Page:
DNA microarray assays
Three mice at 7 dpi were randomly selected from the RABV- and mock-infected groups for DNA microarray analysis. mRNA microarray assays were outsourced to Phalanx Biotech Group. Inc. (Hsinchu, Taiwan). Fluorescence-labeled cRNA was prepared from 5 μg of total RNA using a Message AMPTM aRNA Kit (Ambion, TX, U.S.) and Cy5 dye (Amersham Pharmacia, NJ, U.S.). Fluorescent targets were hybridized to the Mouse OneArrayTM Whole Genome DNA microarray (Phalanx, Hsinchu, Taiwan) containing 31,802 oligonucleotides, including 29,922 mouse genome probes, and 1,880 experimental control probes. After an overnight hybridization at 50°C, non-specific binding targets were washed in three different washing steps, and the slides were dried by centrifugation and scanned using an GenePix 4000B (Molecular Devices, CA, U.S.). The Cy5 fluorescent intensity of each spot was analyzed using GenePix 4.1 (Molecular Devices, CA, U.S.). Raw data were obtained for further analysis.
Quantitative real-time PCR
The protocols for qRT-PCR of miRNAs and mRNAs were used as described in our previous study. The expression of specific miRNAs was analyzed with quantitative real-time PCR using a LNATM-based qRT-PCR kit, miRCURY LNATM Universal RT microRNA PCR System (Exiqon, Denmark) according to manufacturer’s instructions. Total RNA from brain tissues of RABV-infected and mock-infected mice was converted to cDNA using universal reverse transcriptase primers (Exiqon, Denmark). cDNA samples were diluted 1:80 in nuclease-free water and then PCR was amplified using SYBR Green Master Mix and specific LNATM miRNA primers (Exiqon, Denmark) for mmu-miR-691 (target sequence AUUCCUGAAGAGAGGCAGAAAA), mmu-miR-377 (target sequence AUCACACAAAGGCAACUUUUGU), mmu-miR-1935 (target sequence AGGCAGAGGCUGGCGGAUCUCU), mmu-miR-190 (target sequence UGAUAUGUUUGAUAUAUUAGGU), mmu-miR-203 (target sequence GUGAAAUGUUUAGGACCACUAG), and mmu-miR-145 (target sequence GUCCAGUUUUCCCAGGAAUCCCU). Samples were run in duplicate on an Mx3005P QPCR system (Agilent Technologies, CA, U.S.). The data were normalized to a U6 RNA control (Exiqon, Denmark) and relative expression was calculated using the 2-ΔΔCt method.
For mRNA quantitative real-time PCR, reverse transcription was performed using a Reverse Transcription System (Promega, WI, U.S.) according to manufacturer’s instructions. The names of the genes and their primers are given in Table3. Real-time PCR was performed using Brilliant® II SYBR® Green QPCR Master Mix (Agilent Technologies, CA, U.S.) in an Mx3005P QPCR system (Agilent Technologies, CA, U.S.) according to the manufacturer’s instructions. Expression of the gene of interest was normalized to glyceraldehyde-3-phosphate dehydrogenase (GAPDH). The expression levels of genes were measured in terms of threshold cycle value (CT) using the 2-ΔΔCt method.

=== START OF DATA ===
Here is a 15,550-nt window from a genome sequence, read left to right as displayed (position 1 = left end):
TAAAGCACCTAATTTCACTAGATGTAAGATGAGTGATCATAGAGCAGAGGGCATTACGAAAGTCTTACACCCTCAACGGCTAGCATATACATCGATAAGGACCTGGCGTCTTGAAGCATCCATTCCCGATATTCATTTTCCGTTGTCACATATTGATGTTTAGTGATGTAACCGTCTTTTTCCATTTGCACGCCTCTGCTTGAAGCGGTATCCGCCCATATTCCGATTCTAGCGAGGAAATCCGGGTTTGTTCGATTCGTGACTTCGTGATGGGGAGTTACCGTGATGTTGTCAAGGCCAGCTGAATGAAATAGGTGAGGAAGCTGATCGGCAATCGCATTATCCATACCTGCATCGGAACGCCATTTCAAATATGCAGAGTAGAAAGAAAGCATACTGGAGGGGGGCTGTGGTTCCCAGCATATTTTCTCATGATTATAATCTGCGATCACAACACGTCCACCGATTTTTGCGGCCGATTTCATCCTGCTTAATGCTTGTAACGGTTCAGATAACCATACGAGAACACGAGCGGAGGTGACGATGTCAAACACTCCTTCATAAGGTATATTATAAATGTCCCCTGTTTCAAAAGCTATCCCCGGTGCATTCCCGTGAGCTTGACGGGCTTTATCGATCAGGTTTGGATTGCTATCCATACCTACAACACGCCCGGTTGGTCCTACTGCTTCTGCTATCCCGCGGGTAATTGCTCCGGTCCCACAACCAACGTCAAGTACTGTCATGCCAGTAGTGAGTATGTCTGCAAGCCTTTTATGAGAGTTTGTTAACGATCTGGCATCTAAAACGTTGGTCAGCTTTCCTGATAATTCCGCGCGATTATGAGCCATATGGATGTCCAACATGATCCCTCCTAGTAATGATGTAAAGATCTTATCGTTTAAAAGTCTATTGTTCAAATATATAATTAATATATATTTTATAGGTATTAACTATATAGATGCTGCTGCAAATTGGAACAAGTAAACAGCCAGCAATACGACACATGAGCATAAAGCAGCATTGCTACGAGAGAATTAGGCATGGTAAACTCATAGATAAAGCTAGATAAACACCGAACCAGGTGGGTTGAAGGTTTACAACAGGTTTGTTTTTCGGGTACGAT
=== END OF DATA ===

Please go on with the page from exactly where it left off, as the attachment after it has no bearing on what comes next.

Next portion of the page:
Microarray data analysis
Data from microarrays were analyzed as described in our previous study. First, raw data from both miRNA and DNA microarrays, with replicates, were averaged. Probes with median detection P value > 0.05 and flags reported as absent were filtered out. Expression data were normalized using a variance stabilizing method VSN in a Bioconductor (http://www.bioconductor.org). Differential expression of miRNAs were assessed by eBayes (Empirical Bayes Statistics) from LIMMA. Differentially expressed miRNAs with P < 0.01 were selected for further analysis. Microarray data of miRNA and target genes were found to be MIAME compliant and have been submitted to the Gene Expression Omnibus (GEO) database (http://www.ncbi.nlm.nih.gov/geo/; accession number: GSE26269 (miRNA data); GSE26270 (mRNA data)).
Target prediction and functional enrichment of differentially expressed miRNAs
Target prediction and functional enrichment of differentially expressed miRNAs were completed as described in our previous study. Three continuously updated miRNA target prediction databases, TargetScan, MicroCosm Targets, and miRanda, were used to infer the targets of differentially expressed miRNAs. The intersection of these datasets was taken as reliable. Gene ontology (GO) category and Kyoto Encyclopedia of Genes and Genomes (KEGG) pathway analyses of target genes of differentially expressed miRNAs were performed using the web-based tool, Database for Annotation, Visualization, and Integrated Discovery (DAVID,http://david.abcc.ncifcrf.gov/)19.
Evelyn Rokitnicki Abelseth
Central nervous system
quantitative reverse transcription polymerase chain reaction
Kyoto Encyclopedia of Genes and Genomes
Database for Annotation, Visualization and Integrated Discovery
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This study was supported by the State Major Basic Research Development Program of China (Grant No. 2011CB504706) and the National Natural Science Foundation of China (Grant No. 81171555). The study sponsors had no role in the study design; in the collection, analysis, or interpretation of data; in the writing of the manuscript; or in the decision to submit the manuscript for publication.
The authors declare that they have no competing interests.
PSZ conceived of the study, participated in its design and coordination, drafted the manuscript, and performed the animal experiments, sample preparation, qRT-PCR, and data analysis. LLZ assisted with the propagation of virus and prepared the samples for analysis. KZ assisted with the animal infection. TCW, HLW, HF, NF, CYW, YWG, and GH participated in sample preparation. TX assisted with the analysis of the microarray data. CQ, STY, and XZX coordinated the research efforts and edited the manuscript. XZX is the corresponding author and STY is the co-corresponding author. All authors have read and approved the final manuscript.
Pingsen Zhao, Lili Zhao contributed equally to this work.
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Zhao, P., Zhao, L., Zhang, K. et al. Infection with street strain rabies virus induces modulation of the microRNA profile of the mouse brain. Virol J 9, 159 (2012). https://doi.org/10.1186/1743-422X-9-159
- Street strain rabies virus
- Brain infection
- MicroRNA profiling
- Gene profiling
- Target prediction
- Functional enrichment